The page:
The setbacks for the Russian army in Ukraine are now causing a lot of arguments between Putin supporters: the military, hardliners and propagandists disagree on how the war strategy should be optimized. According to experts, this could also damage Putin's power base.
After the military failures in Lyman and Kharkiv and the chaotic mobilization, a power struggle has apparently broken out among the Russian military, hardliners and propagandists. According to the US think tank Institute for the Study of War (ISW), Russian President Vladimir Putin has avoided taking sides with good reason. According to the experts, the Kremlin boss is in a dilemma. He cannot alienate any of the groups without endangering his power base.
As the ISW reports, there are now three camps: on the one hand, the hardliners of the siloviki group around the Chechen ruler Ramzan Kadyrov and the head of the Wagner mercenaries, Yevgeny Prigozhin, who are primarily responsible for the military leadership around General Alexander Lapin for the defeat in Lyman make. Second, the military establishment around Defense Minister Sergei Shoigu, which forms the institutionalized basis for the continuation of the war. And thirdly, the milbloggers who are banging the Russian public for war.
While siloviki and the majority of milbloggers are calling for more radical warfare, experts say, military officials and war veterans are pushing for a reorganization of the military command and Department of Defense towards a more conventional and traditional war base. However, Putin cannot afford to strip the leadership of Shoigu of the powers - without risking that the military will turn against him. At the same time, he doesn't want to alienate the hardliners because he needs the "Kadyrovites" and the Wagner mercenaries to fight in the Ukraine.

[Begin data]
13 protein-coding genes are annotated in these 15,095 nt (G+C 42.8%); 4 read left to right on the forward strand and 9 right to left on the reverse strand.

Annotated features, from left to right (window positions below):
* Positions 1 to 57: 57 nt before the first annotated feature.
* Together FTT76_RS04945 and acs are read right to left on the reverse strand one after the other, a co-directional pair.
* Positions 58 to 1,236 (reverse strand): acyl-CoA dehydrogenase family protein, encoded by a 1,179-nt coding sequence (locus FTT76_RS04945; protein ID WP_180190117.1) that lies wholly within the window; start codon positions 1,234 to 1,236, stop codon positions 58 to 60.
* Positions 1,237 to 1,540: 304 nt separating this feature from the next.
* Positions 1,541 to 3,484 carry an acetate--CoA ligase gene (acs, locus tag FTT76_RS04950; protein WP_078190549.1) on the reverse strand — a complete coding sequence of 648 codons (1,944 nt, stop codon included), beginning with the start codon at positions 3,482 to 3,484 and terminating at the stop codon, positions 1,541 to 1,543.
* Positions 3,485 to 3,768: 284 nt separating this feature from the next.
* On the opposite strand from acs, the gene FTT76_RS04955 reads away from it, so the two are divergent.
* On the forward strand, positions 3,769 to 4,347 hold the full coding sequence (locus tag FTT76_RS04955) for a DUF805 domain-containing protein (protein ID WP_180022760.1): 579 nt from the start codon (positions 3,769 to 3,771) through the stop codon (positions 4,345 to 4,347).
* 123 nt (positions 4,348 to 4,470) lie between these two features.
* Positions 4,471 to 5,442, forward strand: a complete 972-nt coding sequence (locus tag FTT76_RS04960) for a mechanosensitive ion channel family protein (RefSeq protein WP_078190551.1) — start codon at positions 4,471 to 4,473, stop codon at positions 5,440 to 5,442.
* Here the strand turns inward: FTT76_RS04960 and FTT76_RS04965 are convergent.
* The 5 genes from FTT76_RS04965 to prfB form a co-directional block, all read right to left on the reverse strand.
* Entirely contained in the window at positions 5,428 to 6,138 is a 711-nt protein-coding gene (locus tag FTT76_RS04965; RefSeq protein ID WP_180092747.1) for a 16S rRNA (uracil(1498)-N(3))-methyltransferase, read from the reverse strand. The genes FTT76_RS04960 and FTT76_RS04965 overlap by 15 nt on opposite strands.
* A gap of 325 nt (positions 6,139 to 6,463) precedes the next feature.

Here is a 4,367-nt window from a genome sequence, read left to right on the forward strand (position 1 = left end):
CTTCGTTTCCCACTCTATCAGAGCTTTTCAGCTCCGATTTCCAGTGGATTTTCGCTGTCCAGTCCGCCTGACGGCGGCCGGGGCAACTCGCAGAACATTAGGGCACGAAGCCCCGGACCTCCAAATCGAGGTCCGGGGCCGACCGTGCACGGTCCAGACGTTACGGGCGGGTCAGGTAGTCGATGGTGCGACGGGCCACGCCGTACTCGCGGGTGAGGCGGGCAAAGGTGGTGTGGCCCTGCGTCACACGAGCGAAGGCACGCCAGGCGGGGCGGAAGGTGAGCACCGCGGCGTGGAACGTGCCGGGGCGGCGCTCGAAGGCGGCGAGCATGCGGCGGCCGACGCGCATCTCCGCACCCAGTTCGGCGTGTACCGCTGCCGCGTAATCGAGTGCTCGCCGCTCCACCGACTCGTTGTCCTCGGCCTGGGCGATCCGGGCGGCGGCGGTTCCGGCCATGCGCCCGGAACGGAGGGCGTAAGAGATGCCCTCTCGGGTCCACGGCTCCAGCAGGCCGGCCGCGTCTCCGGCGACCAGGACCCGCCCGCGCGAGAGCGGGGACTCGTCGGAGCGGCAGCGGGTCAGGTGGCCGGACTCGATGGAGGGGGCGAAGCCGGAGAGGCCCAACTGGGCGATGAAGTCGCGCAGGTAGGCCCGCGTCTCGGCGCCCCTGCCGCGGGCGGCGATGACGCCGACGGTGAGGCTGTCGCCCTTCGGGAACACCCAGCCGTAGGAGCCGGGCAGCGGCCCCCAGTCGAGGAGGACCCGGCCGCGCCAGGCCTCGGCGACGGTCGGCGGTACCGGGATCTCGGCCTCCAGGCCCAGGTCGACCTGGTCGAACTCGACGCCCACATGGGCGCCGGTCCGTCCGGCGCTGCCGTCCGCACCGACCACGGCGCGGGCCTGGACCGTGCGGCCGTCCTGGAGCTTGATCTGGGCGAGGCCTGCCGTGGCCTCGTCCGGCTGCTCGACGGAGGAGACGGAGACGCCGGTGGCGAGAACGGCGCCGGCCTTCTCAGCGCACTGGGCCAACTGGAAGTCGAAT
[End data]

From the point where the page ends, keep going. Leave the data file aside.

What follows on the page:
This fragmentation among Putin supporters could "have domestic political implications and even affect the stability of Putin's regime," the experts write. "Putin will not be able to meet the mutually exclusive demands of the various groups." This is one of the reasons why the Kremlin is currently trying to shift responsibility for the defeat in Lyman onto the command of the western military district and Colonel-General Alexander Zhuravlev, who has already been deposed. Zhuravlev is said to have already been replaced by Roman Berdnikov.
Russian milbloggers defended the commanders appointed by the Kremlin and defended Lapin against Kadyrov's attacks, ISW reports. But even in this influential community, there is now disagreement about the right war strategy. "Milbloggers have begun to increasingly question each other's military credentials in order to make recommendations for the Russian armed forces," the experts said. However, the focus of their criticism is still the Ministry of Defense - i.e. the political decision-makers.
"Putin cannot afford to lose the support of any of these groups, nor can he please them all while the war rages on and Russian troops continue to suffer casualties," the ISW summarizes its report. The cracks within Putin's circle of supporters are now open to all Russians. It cannot be ruled out that some people will get the impression that Putin no longer has his own base completely under control - "with consequences for his regime that are difficult to predict," according to the experts.